Deciding whether to rely on the FIFA11+ or PEP might take some trial and error. Both have been shown to be effective at reducing injuries while improving performance. Experiment with both programs, perhaps doing a periodization where you spend a few weeks doing one before switching to the other.
Nutritional Plans to Help Prevent ACL Injuries
Your ACL is only as healthy as the foods you eat. That’s more than our attempt at trying to come up with a catchphrase—your ligament health is directly tied to your nutritional status. A diet that promotes ligament strength will help keep the tissues supple and more resistant to tearing.
With that said, your ACL and ligaments need certain macro and micro nutrients to stay strong. They need collagen-boosting nutrients, in particular, because collagen makes up the bulk of a ligament’s structure.
Collagen-Boosting Nutrients for ACL Health
- Protein - Eggs, meat, fish, seafood, nuts and seeds, dairy products, and mushrooms.
- Non-starchy carbs - Avocado, asparagus, broccoli, cabbage, carrots, onions, peppers, peas, spinach.
- Glucosamine - Shell of shellfish, bone broths, prawn skin.
- Vitamin C - Apples, berries, bell peppers, kiwi, kale, oranges, and pineapples.
- Copper - Seeds, nuts, and chard.
- Sulfur - Cauliflower, eggs, garlic, onion.
- Zinc - Meat, eggs, fish, seafood, nuts and seeds.
Diet should be more personalized than exercise. Take factors into consideration like food sensitivities and allergies, weight goals, and palette preferences. But the nutrients listed above will give your ligaments the fuel needed to replenish their collagen stores.
Film Your Movement
Filming game and practice performance isn’t necessary to prevent ACL injury, but we still recommend it. It’s easier than ever too, with every smartphone coming with a high quality camera. And even if your camera person doesn't have the steadiest hands, you can get tripods to keep your phone stable. So there really is no reason to avoid it.
With that said, filming your performance during practices and games (where possible) will let you see your movement first hand. The camera doesn’t lie. You can look for two things: 1) How well you move, whether that be jumping, landing, cutting and sprinting, 2) Whether you’re performing exercises correctly.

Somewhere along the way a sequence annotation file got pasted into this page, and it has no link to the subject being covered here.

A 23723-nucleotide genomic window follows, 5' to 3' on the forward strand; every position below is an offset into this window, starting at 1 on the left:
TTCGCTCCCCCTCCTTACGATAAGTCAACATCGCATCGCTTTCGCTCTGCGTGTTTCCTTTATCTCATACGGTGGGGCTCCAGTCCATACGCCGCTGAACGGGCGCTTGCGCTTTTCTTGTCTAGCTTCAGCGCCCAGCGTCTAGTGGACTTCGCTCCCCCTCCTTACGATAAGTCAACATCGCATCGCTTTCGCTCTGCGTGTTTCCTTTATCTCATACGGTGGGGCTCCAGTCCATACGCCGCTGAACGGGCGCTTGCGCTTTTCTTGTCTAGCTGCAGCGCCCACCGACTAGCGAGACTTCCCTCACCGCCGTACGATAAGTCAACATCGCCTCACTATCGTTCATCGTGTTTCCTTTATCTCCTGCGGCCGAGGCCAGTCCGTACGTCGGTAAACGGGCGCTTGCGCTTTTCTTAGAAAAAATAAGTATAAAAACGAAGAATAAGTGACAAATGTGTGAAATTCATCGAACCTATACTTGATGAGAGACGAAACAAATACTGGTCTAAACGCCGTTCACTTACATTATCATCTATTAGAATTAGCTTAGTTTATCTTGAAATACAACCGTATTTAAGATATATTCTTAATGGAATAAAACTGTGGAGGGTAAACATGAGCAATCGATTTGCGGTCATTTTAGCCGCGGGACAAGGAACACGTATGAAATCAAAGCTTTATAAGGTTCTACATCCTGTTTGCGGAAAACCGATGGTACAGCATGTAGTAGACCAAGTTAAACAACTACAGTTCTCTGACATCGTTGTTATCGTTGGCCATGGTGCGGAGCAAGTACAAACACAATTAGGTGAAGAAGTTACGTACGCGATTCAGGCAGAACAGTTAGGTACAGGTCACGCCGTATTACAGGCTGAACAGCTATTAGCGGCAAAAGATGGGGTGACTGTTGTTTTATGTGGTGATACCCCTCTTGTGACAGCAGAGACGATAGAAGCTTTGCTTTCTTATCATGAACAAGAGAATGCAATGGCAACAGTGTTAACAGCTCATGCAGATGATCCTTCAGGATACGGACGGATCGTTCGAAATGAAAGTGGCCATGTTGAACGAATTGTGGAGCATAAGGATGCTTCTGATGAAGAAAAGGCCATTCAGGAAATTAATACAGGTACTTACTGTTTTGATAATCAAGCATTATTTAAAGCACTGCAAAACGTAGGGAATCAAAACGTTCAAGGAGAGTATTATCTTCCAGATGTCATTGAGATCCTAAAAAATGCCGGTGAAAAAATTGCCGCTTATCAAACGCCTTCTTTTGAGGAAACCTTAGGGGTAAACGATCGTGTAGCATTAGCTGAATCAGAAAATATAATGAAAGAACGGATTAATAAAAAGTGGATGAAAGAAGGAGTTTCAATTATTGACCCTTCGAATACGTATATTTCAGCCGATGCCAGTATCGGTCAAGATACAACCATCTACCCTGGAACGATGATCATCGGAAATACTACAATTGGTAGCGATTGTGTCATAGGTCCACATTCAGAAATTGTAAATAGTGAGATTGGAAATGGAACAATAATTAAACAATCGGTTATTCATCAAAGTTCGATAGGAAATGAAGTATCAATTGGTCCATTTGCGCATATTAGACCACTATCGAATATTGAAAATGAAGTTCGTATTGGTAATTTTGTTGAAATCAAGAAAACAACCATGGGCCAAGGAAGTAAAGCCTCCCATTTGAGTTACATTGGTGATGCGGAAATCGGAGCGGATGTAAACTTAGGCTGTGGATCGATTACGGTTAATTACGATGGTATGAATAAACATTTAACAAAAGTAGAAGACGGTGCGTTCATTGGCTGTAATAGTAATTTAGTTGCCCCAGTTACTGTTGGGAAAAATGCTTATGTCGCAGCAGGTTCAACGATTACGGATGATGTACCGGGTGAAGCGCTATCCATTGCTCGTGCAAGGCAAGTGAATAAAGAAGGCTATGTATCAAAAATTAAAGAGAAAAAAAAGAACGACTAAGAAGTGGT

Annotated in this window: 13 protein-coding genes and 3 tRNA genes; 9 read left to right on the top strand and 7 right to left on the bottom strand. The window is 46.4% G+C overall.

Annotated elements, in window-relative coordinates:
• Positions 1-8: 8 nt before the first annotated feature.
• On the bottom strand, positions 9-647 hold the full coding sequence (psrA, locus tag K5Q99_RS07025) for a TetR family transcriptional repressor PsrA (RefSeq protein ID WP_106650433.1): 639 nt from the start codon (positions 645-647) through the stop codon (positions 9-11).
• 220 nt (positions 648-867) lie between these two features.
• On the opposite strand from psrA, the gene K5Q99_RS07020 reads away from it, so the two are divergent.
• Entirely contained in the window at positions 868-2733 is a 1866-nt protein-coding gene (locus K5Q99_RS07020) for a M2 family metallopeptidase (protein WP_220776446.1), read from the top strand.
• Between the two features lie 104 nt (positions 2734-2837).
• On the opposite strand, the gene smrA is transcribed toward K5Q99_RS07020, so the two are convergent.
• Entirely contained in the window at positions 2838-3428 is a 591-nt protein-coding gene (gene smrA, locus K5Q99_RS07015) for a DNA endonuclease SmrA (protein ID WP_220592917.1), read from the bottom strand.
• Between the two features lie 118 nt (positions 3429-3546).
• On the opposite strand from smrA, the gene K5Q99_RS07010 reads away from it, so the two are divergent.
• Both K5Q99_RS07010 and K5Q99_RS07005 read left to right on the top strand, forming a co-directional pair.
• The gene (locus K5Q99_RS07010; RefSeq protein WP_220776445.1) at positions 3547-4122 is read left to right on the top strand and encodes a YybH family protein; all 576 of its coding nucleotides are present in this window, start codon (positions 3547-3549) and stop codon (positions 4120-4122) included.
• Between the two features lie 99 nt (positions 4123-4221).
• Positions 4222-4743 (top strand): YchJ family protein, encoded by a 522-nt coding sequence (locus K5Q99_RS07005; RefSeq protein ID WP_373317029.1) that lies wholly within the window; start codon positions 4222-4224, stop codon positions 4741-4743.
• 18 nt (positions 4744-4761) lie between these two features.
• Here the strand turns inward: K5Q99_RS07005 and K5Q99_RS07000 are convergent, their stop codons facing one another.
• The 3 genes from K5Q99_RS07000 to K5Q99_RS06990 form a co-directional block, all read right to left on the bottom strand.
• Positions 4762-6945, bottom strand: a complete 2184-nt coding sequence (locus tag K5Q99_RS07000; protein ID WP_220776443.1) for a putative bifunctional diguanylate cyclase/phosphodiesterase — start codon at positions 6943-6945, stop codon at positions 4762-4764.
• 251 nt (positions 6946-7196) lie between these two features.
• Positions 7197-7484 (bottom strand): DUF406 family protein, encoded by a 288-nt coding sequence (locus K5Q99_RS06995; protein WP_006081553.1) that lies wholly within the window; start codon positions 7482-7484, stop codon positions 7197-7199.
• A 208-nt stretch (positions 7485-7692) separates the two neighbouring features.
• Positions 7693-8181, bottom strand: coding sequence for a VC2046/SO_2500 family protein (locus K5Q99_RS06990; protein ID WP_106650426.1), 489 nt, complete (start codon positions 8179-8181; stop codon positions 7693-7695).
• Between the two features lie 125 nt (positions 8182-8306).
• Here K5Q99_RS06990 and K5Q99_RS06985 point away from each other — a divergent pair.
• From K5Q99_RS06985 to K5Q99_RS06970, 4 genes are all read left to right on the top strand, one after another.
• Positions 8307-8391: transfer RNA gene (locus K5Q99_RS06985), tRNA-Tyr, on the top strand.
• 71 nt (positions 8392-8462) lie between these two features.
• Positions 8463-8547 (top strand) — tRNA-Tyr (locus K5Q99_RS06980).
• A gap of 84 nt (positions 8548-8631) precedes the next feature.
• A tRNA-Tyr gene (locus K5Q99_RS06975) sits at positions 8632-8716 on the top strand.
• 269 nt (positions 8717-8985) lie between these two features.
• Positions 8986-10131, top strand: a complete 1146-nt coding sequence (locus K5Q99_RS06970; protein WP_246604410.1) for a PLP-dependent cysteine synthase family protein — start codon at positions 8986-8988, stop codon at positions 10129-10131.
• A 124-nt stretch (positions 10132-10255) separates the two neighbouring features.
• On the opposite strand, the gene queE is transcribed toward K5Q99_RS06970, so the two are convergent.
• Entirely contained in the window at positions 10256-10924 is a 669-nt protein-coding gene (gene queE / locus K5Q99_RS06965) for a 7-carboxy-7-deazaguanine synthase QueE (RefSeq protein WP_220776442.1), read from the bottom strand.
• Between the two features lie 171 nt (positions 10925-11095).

Reviewing your footage helps you spot poor movement patterns and conditioning flaws that need correction. Video is a simple yet powerful tool because it provides instant feedback.
Wear the Appropriate Gear to Prevent ACL Tears
We have to make this clear, a disclaimer of sorts—there is no soccer equipment that can outright prevent an ACL injury. Nevertheless, there is equipment that can reduce the risk of tearing your ACL.
Let's start with the basics. Your cleats should fit well. Poorly-fitting shoes throw off your balance, making it more likely that you’ll twist your knee when running. So choose the right size from the get-go.
But also think about the type of cleats you get too. Cleats with conical studs don’t provide as much traction as bladed ones, but they allow your feet to twist more naturally on the pitch. That translates to a lower risk of ACL injury.
Also, consider wearing a knee guard, like our BodyShield line. They help stabilize the knees, preventing them from bending inward too much, a movement that contributes to ACL injuries. Our BodyShield knee guard also provides impact protection (against falls and tackles), and has turf burn resistance which protects your skin from abrasions while sliding on turf.
The Importance of ACL Injury Prevention Strategies
Preventing ACL injuries isn’t something for coaches and players to take lightly. First off, it usually takes six to nine months to recover from a torn ACL, meaning you’re sitting out for a whole season (if not more). Second, ACL injuries in women tend to have worse recovery outcomes and women are more likely to re-tear their ACLs.
And that’s precisely why there needs to be greater awareness and effort made to protect women who play footy. With that said, with ACL prevention strategies in mind, you can strike back at ACL injuries before they strike you.